I've been catching up on this visually wonderful phenomenon called Game of Thrones. In a recent episode, many were sacrificed due to the thickness of blood. All of it, the ruthlessness, the aggression and the deceit reminded me of my ex-partner and his family.
They could not deign to be as interesting as this fabled soap opera, but they were just as awful. I have no contact with any of them, although only five years ago the matriarch told me that should I split with my abusive ex-partner, I should get custody of our son, for according to her I was better for him that his biological father. Now, nothing.
In the USA, where I'm originally from, today is "Father's Day".
My Facebook newsfeed is littered with epithetical Father's Day greetings and tributes. Whatever.
In Australia, Father's Day is not celebrated until September. So I should get two! Um, no.
During the course of my 8+ year de facto relationship, for which I practically ruined my life, my ex-partner and stepson never once acknowledged that Father's Day happened on a different day than here at the "arse end of the earth.*
I have only a few words for them: See those? They are big karma eggs. Suck 'em.
* A song from Keating! (The Musical) -- I'm not slamming this beautiful country.
My birth mother gave birth to me when she was a kid. After she and my
dad divorced due to her infidelity (funny that, as you'll read later),
she got custody, as mothers usually did during the 1960s. At the age of
three, she carted me up and down the coast of California and engaged in
at least one drug-riddled, abusive relationship. I remember walking into
the kitchen late at night, after I was awakened by loud voices. My
mother had her face buried in her hands, probably to hide fresh bruises.
She and whoever the man was were fighting. They both screamed violently
at me to get out.
In addition, she routinely gave me sleeping
pills at night to keep me asleep, so that she could go out and party.
Either that or she would drop me at a sitters with no change of clothes
and disappear for days.
Following that, my stepmother was a
lovely woman who married my father when I was nearly 5. Her name was
Anita, and she looked like a movie star. But she was soon subjugated by
my father's passive-aggressiveness and unallowed to speak her mind.
After they married, Dad, who had heard what an unfit mother my birth
mother was, sued and gained custody. He brought me back from California
to Wichita and forced us to call my new stepmother "Mother", even though
I adored calling her by the exotic name she had been given. No doubt it
was too "foreign" sounding, and he was convinced she would be our true
mother. My birth mother's name was never to be mentioned in the
household, at the risk of severe punishment with belts or grounding,
both commonplace in our house. Even by my sister, who used to whip me
when I'd try to sing to the radio, telling me I couldn't sing so I
should shut up.
When my stepmother was nearly 50, my dad
divorced her after having had multiple affairs, culminating in one with
the woman for whom he dumped Anita. He left her bereft and moved away to
continue his family with his new wife, while Anita, scared and feeling
obligated to care for her ex-husband's vegetative mother, tried to claw
her way through the ensuing years. She was never allowed to handle her
own life and lived in constant codependency. Nothing much has changed.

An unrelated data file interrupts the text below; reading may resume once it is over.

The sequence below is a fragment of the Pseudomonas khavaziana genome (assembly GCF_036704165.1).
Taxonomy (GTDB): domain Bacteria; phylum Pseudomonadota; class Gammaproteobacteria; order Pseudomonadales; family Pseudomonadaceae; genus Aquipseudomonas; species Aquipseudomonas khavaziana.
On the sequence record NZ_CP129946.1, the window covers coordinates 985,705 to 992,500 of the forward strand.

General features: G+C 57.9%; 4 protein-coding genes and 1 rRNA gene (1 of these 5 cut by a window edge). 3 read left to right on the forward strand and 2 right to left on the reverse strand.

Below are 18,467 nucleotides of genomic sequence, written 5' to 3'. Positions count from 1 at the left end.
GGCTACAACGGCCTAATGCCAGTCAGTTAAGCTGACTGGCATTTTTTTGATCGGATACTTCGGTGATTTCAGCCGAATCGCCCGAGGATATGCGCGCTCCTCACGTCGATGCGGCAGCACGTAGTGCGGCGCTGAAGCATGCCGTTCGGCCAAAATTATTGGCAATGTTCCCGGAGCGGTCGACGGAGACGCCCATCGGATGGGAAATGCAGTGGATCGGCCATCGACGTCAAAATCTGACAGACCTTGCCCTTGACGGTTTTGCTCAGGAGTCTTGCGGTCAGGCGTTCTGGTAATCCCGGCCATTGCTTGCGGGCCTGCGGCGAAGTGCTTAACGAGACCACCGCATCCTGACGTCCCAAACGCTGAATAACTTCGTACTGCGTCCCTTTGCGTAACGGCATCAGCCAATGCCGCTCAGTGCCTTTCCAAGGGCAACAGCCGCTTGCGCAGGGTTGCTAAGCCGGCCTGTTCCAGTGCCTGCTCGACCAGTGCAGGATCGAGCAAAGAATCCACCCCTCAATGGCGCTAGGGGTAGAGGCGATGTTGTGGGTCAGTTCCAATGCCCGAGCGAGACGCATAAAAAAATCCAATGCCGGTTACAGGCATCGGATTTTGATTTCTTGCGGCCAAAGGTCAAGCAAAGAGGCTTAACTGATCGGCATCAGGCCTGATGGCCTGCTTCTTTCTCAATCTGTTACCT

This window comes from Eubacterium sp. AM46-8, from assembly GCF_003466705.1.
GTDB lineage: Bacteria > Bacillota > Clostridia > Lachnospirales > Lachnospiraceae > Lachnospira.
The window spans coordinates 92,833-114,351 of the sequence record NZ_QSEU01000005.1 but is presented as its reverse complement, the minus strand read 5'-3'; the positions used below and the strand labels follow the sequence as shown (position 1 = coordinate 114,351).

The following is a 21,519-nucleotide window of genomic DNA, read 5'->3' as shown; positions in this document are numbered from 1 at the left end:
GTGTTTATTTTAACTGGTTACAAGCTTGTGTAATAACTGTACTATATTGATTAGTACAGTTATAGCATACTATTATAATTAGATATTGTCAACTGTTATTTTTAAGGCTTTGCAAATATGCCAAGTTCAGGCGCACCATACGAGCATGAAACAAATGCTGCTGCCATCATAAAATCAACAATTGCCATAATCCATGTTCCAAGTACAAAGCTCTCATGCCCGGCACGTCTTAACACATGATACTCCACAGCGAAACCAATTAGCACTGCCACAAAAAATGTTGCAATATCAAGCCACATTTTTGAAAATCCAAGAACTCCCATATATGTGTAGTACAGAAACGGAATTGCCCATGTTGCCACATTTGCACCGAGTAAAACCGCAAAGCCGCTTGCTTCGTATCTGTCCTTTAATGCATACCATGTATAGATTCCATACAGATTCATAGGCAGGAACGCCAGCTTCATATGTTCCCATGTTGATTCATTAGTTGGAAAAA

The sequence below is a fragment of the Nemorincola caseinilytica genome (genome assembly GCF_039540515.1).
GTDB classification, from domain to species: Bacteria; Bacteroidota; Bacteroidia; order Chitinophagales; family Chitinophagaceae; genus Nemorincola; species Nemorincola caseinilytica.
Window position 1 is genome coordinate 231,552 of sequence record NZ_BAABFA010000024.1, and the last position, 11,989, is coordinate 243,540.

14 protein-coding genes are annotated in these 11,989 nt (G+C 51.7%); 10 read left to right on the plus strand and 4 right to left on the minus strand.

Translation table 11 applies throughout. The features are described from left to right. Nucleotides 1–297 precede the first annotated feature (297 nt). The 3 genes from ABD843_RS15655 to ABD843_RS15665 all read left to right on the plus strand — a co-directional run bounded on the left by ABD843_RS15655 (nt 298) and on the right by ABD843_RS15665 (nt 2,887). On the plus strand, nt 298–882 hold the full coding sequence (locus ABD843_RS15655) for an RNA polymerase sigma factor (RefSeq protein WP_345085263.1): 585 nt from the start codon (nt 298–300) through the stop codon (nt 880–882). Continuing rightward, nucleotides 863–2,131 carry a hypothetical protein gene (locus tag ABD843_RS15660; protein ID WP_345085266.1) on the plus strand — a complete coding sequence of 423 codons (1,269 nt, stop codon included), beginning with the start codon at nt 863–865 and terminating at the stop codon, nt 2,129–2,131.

My second stepmother, for whom Dad had left Anita and very close to my
own age, bore my father three more sons. I suppose he wanted to start
again with boys he felt he could groom into real men. He died broke,
leaving her penniless, as well. With no money of my own, I borrowed from
friends to return to Arkansas last year to manage my dad's funeral. I
helped my second stepmother with an enormous amount of financial and
other property affairs during the couple of months I was there.
And then there was my former mother in-law, who led me to believe she
was so close to me, that she even told me that if anything happened to
my ex or if we split up, I should get custody of our son, as I was
better for him than anyone she had ever met. I have not heard from this
woman in nearly 2 years, and I am unsurprised, knowing my ex's family
the way I do now.
When my ex beat me to the floor in front our
son last January, I received no calls from anyone. When I lost my father
to cancer a month later, I received no calls, other than from my second
stepmom who needed my help. When Mark kicked me out of my home after
8.5 years, I received no calls. When I lost my job due to a very
bullying boss, I received no phone calls. When I presented myself to the
Dept of Housing in Sydney to present myself as homeless, I received no
calls. From anyone except a couple of friends here in Sydney.
If the recrement of down-home phrases, which my forbearers have left me and of which I'm very proud, that I have posted now and again to Facebook do not serve as testament, I submit the following. Let it serve as evidence to all those who think my Southern lineage, as far back as the 18th century, is false.
[I'm not proud of the following; but here we go.]
I was taught how to skin a slaughtered squirrel at the age of 10. Daddy nailed the half-dead varmint to a tree and, after making a few, strategic slices here and there, flayed the sad creature from limb to limb in less than a half-dozen tugs.
Daddy said, "Son, you're gonna have to get over this."
The flatmate came into my room at midnight to see if I was breathing. He was off his tree, but that didn't matter. I was, too, from the healthy dose of Nyquil I had guzzled. I'm not sick, just needed help going to sleep.
With public assistance that amounts to a living allowance of $10 per day, I can't afford zolpidem. Finding a bottle of night-time cold medicine in the mosaic of suitcases that occupy floorspace and double as furniture in my room was a gift from the gods.